• For thousands of years, religion has been a
    dominant force in human society. The twentieth
    century has seen a massive increase in the
    development of technology (aircraft, cars,
    computers, space travel, communications,
    television, radio and internet).
  • Could it be that genes/memes for skepticism and
    science (finding out about the world by thought
    and experiment rather than revelation) increased
    very slowly but inexorably until they were able
    to reach some sort of critical mass, and then
    spread extremely rapidly (earlier examples of
    this sort of leap may include the Renaissance and
    the philosopher/scientists of Ancient Greece).
    Maybe we are now in the early stages of
    scientific "domination" and the mass decline of
    religious thinking? Maybe this happens and then
    religion incorporates the findings of science
    (for instance, the fact that the Earth orbits the
    Sun) which has the effect of repressing science
    once more ("nature does it" becomes "God did it"
    again)? As a modern example of this, creationists
    are beginning to not only accept the Big Bang,
    but are starting to use it as proof of Biblical
    Creation. How long before they include evolution
    as well, I wonder?

18
  • Could science finally be able to move too quickly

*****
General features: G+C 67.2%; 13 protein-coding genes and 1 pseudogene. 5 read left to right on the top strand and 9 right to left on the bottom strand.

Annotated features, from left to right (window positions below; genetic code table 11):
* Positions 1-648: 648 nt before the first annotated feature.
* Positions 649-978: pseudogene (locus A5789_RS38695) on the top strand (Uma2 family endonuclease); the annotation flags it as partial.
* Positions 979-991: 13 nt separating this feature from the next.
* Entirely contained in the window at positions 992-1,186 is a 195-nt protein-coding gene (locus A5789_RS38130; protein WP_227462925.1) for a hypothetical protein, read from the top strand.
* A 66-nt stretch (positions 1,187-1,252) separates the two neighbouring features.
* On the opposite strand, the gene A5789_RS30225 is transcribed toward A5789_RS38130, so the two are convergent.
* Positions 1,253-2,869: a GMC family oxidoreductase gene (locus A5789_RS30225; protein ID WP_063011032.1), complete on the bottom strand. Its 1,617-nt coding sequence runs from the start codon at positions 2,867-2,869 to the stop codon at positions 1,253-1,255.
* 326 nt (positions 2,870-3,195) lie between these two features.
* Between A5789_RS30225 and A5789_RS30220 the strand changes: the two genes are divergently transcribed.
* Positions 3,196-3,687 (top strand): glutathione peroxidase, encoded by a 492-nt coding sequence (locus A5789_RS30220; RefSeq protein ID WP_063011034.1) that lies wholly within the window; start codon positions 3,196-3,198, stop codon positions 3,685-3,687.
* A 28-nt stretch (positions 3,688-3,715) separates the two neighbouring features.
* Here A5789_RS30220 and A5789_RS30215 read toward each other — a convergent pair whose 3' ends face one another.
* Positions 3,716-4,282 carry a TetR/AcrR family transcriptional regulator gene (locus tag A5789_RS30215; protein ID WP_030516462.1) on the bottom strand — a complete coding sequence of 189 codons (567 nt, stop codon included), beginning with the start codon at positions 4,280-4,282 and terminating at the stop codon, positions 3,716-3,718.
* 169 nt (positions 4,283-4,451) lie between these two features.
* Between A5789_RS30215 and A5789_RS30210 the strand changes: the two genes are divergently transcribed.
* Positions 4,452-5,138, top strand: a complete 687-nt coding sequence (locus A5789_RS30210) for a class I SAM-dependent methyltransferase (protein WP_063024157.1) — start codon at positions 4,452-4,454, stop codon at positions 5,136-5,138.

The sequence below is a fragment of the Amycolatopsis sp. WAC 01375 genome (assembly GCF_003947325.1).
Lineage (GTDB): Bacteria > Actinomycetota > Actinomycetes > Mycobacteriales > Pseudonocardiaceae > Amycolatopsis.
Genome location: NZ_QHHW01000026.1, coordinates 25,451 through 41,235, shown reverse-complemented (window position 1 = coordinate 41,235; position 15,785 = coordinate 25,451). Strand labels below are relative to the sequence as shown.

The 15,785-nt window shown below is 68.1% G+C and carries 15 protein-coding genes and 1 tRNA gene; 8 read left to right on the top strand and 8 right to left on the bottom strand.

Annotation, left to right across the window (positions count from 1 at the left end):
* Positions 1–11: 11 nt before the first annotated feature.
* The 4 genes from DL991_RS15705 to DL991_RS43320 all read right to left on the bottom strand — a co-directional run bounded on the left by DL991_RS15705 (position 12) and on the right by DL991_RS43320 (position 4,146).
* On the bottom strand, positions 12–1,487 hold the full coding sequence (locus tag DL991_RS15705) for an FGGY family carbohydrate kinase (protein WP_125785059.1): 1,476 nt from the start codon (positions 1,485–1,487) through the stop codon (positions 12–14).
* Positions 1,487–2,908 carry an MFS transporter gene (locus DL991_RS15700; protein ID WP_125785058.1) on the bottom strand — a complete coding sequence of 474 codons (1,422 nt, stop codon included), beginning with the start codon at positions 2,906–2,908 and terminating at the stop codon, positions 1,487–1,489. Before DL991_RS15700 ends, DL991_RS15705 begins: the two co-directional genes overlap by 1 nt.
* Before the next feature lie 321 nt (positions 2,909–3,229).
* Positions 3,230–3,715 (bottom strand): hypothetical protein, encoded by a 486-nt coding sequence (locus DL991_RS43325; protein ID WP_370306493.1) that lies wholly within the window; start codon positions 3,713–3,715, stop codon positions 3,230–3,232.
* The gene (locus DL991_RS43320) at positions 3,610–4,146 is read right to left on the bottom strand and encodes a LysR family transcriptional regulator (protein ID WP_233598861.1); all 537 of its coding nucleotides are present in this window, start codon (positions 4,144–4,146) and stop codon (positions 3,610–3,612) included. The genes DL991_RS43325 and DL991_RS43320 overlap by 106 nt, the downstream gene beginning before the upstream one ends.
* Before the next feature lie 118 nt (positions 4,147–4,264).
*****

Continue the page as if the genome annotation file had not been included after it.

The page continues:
for religion to keep up (and assimilate it), or
    will science get so complex that religion becomes
    easier to understand and people still turn to
    religion anyway? I read once that you need to
    study maths for about fifteen years before you
    can really get to grips with quantum mechanics.
    Who has the time for that, when crops have to be
    harvested? When physicists start talking about
    ten-dimensional vibrating strings and membranes,
    virtual particles and entangled photons, "God did
    it" is so much easier for the majority of people
    to deal with.
  • Science needs to be popularized, but when this
    treads on religious grounds it will be criticized
    for doing so. A balance needs to be struck so
    that people can see for themselves that the
    scientific explanation is reasonable, rational
    and comprehensible - and more satisfying. This
    might not easy as scientific frontiers advance.
    The God Of The Gaps may be getting smaller, but
    he might also be getting more appealing.
  • For centuries, the lack of scientific knowledge
    has ensured that the atheistic position was
    always hard to demonstrate (other than
    philosophically), and theists often won
    (sometimes by simple force of numbers, and
    general ignorance of the populace). The current
    dramatic increase in scientific understanding
    allows the skeptical position to be vastly
    stronger (now you can clearly show why you do not
    believe, and show the flaws in the theistic
    position more readily). Information technology
    allows for the spread of the skeptical message
    much more readily and clearly.

19
  • An atheist who can support his point of view
    (using evolution, geology, cosmology and so on)
    is now likely to gain more respect when he comes
    out of the closet. Atheists can now show to
    others that their lack of belief is based on
    demonstrable reality as well as the previous
    tools of philosophy, logic and reason.
  • Expect to see religions incorporating modern
    science, as their memes vie for survival with the
    inexorable spread of critical thought.

20
Science and Religion
  • Religious knowledge is qualitative not
    quantitative.
  • Religious knowledge is not gotten through
    measurement
  • In religion knowledge is taken as either true or
    false.
  • Religious knowledge is neither progressive, nor
    tentative.